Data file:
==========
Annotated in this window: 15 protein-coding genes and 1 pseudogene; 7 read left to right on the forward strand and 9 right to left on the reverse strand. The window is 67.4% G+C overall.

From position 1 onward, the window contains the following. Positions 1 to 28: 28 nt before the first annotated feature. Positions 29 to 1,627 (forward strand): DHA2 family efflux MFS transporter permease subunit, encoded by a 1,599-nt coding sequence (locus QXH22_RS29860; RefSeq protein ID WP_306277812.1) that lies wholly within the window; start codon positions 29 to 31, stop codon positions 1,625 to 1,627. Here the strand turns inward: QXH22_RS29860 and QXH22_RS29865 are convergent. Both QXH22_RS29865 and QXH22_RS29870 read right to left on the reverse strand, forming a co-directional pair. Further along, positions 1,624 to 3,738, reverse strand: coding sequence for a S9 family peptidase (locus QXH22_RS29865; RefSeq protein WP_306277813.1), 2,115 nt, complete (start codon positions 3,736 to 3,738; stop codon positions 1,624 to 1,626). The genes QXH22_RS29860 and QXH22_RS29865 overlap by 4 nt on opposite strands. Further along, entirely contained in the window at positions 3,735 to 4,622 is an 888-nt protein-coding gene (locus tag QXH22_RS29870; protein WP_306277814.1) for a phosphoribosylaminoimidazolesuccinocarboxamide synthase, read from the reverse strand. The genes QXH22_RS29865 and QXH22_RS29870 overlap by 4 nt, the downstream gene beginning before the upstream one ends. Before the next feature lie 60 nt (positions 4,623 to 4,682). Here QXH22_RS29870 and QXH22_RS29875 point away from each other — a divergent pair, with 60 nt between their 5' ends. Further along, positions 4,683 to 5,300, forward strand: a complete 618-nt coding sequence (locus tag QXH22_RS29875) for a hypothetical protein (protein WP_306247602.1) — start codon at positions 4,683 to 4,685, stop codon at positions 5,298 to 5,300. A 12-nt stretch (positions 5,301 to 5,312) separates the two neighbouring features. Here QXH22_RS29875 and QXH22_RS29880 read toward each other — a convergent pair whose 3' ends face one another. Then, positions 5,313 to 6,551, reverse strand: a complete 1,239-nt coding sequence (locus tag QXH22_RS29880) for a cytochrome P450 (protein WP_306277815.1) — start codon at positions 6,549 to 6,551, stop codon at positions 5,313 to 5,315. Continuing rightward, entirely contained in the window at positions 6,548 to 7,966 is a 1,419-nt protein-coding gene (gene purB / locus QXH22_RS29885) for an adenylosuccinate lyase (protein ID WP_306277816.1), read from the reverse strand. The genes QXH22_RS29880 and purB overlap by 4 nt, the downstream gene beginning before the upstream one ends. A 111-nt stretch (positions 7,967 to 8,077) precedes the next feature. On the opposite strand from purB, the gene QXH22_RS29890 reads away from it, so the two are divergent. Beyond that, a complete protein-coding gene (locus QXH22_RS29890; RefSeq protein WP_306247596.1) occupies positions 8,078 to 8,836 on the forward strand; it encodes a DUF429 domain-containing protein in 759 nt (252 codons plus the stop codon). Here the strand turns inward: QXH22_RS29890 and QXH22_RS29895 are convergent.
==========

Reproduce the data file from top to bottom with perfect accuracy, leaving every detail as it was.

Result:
Annotated in this window: 15 protein-coding genes and 1 pseudogene; 7 read left to right on the forward strand and 9 right to left on the reverse strand. The window is 67.4% G+C overall.

From position 1 onward, the window contains the following. Positions 1 to 28: 28 nt before the first annotated feature. Positions 29 to 1,627 (forward strand): DHA2 family efflux MFS transporter permease subunit, encoded by a 1,599-nt coding sequence (locus QXH22_RS29860; RefSeq protein ID WP_306277812.1) that lies wholly within the window; start codon positions 29 to 31, stop codon positions 1,625 to 1,627. Here the strand turns inward: QXH22_RS29860 and QXH22_RS29865 are convergent. Both QXH22_RS29865 and QXH22_RS29870 read right to left on the reverse strand, forming a co-directional pair. Further along, positions 1,624 to 3,738, reverse strand: coding sequence for a S9 family peptidase (locus QXH22_RS29865; RefSeq protein WP_306277813.1), 2,115 nt, complete (start codon positions 3,736 to 3,738; stop codon positions 1,624 to 1,626). The genes QXH22_RS29860 and QXH22_RS29865 overlap by 4 nt on opposite strands. Further along, entirely contained in the window at positions 3,735 to 4,622 is an 888-nt protein-coding gene (locus tag QXH22_RS29870; protein WP_306277814.1) for a phosphoribosylaminoimidazolesuccinocarboxamide synthase, read from the reverse strand. The genes QXH22_RS29865 and QXH22_RS29870 overlap by 4 nt, the downstream gene beginning before the upstream one ends. Before the next feature lie 60 nt (positions 4,623 to 4,682). Here QXH22_RS29870 and QXH22_RS29875 point away from each other — a divergent pair, with 60 nt between their 5' ends. Further along, positions 4,683 to 5,300, forward strand: a complete 618-nt coding sequence (locus tag QXH22_RS29875) for a hypothetical protein (protein WP_306247602.1) — start codon at positions 4,683 to 4,685, stop codon at positions 5,298 to 5,300. A 12-nt stretch (positions 5,301 to 5,312) separates the two neighbouring features. Here QXH22_RS29875 and QXH22_RS29880 read toward each other — a convergent pair whose 3' ends face one another. Then, positions 5,313 to 6,551, reverse strand: a complete 1,239-nt coding sequence (locus tag QXH22_RS29880) for a cytochrome P450 (protein WP_306277815.1) — start codon at positions 6,549 to 6,551, stop codon at positions 5,313 to 5,315. Continuing rightward, entirely contained in the window at positions 6,548 to 7,966 is a 1,419-nt protein-coding gene (gene purB / locus QXH22_RS29885) for an adenylosuccinate lyase (protein ID WP_306277816.1), read from the reverse strand. The genes QXH22_RS29880 and purB overlap by 4 nt, the downstream gene beginning before the upstream one ends. A 111-nt stretch (positions 7,967 to 8,077) precedes the next feature. On the opposite strand from purB, the gene QXH22_RS29890 reads away from it, so the two are divergent. Beyond that, a complete protein-coding gene (locus QXH22_RS29890; RefSeq protein WP_306247596.1) occupies positions 8,078 to 8,836 on the forward strand; it encodes a DUF429 domain-containing protein in 759 nt (252 codons plus the stop codon). Here the strand turns inward: QXH22_RS29890 and QXH22_RS29895 are convergent.